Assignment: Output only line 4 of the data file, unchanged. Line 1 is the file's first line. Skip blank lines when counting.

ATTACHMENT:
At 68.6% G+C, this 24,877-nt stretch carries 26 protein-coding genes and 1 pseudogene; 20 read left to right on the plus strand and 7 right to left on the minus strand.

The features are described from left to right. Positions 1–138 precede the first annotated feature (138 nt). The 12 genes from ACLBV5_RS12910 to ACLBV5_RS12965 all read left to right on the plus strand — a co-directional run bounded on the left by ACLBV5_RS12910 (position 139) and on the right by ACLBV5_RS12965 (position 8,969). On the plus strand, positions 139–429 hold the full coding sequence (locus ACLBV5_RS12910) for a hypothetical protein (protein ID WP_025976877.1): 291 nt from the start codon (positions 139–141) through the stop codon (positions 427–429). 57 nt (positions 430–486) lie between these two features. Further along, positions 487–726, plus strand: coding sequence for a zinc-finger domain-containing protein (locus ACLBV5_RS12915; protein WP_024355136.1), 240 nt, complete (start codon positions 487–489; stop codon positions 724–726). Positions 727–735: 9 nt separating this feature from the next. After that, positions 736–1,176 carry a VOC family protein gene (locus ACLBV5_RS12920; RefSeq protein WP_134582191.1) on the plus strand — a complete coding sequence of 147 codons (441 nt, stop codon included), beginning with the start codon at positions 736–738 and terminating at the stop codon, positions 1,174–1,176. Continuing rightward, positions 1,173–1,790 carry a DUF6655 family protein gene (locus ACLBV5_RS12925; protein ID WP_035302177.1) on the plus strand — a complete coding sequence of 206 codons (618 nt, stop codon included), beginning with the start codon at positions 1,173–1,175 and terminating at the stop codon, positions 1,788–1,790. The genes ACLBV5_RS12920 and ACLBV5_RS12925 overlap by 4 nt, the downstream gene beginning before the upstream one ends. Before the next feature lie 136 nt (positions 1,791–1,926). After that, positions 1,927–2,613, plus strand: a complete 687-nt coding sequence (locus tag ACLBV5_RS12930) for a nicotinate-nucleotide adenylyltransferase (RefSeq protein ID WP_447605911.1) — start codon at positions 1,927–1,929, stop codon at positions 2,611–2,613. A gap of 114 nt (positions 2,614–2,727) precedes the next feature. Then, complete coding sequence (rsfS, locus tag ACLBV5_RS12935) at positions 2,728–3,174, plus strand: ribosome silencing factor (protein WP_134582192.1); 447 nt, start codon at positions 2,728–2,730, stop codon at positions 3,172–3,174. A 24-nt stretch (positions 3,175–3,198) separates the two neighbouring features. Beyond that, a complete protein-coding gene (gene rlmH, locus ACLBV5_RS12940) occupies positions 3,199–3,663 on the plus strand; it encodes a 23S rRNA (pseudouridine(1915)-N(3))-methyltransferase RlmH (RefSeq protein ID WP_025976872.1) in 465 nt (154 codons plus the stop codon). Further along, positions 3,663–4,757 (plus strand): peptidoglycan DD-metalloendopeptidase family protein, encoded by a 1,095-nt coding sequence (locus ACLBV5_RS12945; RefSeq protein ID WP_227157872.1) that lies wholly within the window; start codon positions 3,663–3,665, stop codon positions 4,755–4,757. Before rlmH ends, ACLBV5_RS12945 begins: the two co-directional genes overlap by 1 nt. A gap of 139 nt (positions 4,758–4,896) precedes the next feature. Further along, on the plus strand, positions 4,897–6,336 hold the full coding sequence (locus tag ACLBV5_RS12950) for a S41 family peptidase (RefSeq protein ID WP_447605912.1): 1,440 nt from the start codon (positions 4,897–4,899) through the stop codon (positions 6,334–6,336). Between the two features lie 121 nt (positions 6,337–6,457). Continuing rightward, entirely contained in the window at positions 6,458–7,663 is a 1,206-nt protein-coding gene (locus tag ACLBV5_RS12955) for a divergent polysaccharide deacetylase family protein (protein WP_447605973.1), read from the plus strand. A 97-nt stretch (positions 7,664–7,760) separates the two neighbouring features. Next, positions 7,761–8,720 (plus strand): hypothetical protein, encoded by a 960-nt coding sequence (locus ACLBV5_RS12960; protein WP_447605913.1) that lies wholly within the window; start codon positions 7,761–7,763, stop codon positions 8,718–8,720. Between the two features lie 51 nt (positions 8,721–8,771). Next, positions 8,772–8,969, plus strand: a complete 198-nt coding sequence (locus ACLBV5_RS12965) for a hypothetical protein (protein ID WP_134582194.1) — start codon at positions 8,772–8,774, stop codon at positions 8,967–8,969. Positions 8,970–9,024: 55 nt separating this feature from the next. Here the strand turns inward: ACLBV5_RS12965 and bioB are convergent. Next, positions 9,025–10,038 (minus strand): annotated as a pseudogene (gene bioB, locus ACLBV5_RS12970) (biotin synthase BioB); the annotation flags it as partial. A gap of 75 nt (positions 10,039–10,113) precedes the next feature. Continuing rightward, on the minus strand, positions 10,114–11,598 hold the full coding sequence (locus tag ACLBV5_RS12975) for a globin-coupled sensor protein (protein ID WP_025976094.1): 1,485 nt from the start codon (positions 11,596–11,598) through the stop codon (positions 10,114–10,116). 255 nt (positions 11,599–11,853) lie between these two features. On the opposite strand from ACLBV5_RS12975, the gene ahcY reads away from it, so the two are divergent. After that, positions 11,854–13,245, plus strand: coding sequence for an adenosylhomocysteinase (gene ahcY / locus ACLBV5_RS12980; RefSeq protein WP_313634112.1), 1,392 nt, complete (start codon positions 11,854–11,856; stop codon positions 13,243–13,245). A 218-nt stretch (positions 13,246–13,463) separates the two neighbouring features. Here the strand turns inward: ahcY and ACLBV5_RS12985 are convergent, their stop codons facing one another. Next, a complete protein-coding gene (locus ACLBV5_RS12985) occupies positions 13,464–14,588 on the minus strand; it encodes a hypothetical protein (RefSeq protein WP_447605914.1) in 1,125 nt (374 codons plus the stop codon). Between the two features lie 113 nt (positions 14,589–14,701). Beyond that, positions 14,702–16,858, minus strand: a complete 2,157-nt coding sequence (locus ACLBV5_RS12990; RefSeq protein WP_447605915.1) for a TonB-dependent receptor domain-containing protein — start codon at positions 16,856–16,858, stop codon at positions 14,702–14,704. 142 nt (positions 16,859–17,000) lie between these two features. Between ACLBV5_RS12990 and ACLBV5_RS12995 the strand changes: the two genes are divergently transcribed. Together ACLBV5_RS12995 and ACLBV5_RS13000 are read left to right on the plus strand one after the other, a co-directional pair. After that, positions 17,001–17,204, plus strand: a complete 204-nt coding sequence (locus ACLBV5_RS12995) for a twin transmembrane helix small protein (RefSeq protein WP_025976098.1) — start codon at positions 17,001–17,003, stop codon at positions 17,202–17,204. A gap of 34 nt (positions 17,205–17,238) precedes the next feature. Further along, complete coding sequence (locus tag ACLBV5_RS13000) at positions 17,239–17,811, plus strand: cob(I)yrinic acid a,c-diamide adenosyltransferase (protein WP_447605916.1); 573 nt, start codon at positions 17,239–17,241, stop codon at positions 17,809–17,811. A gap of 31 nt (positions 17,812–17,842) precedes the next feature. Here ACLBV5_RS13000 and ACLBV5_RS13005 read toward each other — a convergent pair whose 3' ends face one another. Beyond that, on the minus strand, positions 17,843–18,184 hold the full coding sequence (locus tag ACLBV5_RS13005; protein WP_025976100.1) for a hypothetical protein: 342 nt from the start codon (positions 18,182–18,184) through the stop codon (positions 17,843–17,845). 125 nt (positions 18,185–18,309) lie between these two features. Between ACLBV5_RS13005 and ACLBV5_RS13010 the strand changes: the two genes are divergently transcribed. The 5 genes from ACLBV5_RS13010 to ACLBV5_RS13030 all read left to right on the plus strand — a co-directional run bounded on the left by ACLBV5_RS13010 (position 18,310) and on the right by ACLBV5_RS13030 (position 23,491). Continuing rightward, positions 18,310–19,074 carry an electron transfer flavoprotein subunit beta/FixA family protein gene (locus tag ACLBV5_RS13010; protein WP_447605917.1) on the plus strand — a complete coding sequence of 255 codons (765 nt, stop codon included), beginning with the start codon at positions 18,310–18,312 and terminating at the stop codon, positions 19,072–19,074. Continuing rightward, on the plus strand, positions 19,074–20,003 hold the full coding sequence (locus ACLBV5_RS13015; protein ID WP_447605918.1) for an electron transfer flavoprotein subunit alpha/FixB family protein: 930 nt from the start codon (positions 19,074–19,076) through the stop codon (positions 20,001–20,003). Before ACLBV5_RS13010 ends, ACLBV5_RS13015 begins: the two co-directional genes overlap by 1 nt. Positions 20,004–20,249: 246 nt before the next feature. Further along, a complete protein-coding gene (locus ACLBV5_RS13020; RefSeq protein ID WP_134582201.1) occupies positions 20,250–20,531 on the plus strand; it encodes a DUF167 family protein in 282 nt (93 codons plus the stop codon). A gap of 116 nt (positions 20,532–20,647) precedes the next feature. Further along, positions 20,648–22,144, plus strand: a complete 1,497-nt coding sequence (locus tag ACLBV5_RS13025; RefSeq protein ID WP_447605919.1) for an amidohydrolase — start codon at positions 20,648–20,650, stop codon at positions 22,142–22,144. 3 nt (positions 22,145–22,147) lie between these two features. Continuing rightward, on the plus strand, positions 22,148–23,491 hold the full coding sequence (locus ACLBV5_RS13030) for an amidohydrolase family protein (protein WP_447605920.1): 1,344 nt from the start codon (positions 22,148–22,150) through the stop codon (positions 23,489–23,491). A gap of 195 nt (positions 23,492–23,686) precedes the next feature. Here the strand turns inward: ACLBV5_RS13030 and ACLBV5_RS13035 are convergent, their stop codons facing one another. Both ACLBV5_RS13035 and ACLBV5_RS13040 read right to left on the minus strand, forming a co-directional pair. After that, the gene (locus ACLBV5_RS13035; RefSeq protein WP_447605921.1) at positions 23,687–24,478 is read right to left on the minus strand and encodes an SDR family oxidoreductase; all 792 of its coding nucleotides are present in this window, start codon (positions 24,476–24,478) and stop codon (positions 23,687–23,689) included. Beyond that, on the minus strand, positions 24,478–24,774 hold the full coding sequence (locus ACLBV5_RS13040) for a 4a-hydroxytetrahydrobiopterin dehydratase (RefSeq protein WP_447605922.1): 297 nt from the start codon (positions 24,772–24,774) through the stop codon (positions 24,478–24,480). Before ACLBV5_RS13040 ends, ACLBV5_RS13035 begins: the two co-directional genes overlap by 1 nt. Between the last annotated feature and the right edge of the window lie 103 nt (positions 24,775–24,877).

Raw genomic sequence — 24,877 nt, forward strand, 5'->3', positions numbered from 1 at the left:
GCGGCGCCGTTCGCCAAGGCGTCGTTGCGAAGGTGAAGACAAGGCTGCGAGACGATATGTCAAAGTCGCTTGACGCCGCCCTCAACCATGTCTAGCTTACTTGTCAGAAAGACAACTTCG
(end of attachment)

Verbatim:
GCGGCGCCGTTCGCCAAGGCGTCGTTGCGAAGGTGAAGACAAGGCTGCGAGACGATATGTCAAAGTCGCTTGACGCCGCCCTCAACCATGTCTAGCTTACTTGTCAGAAAGACAACTTCG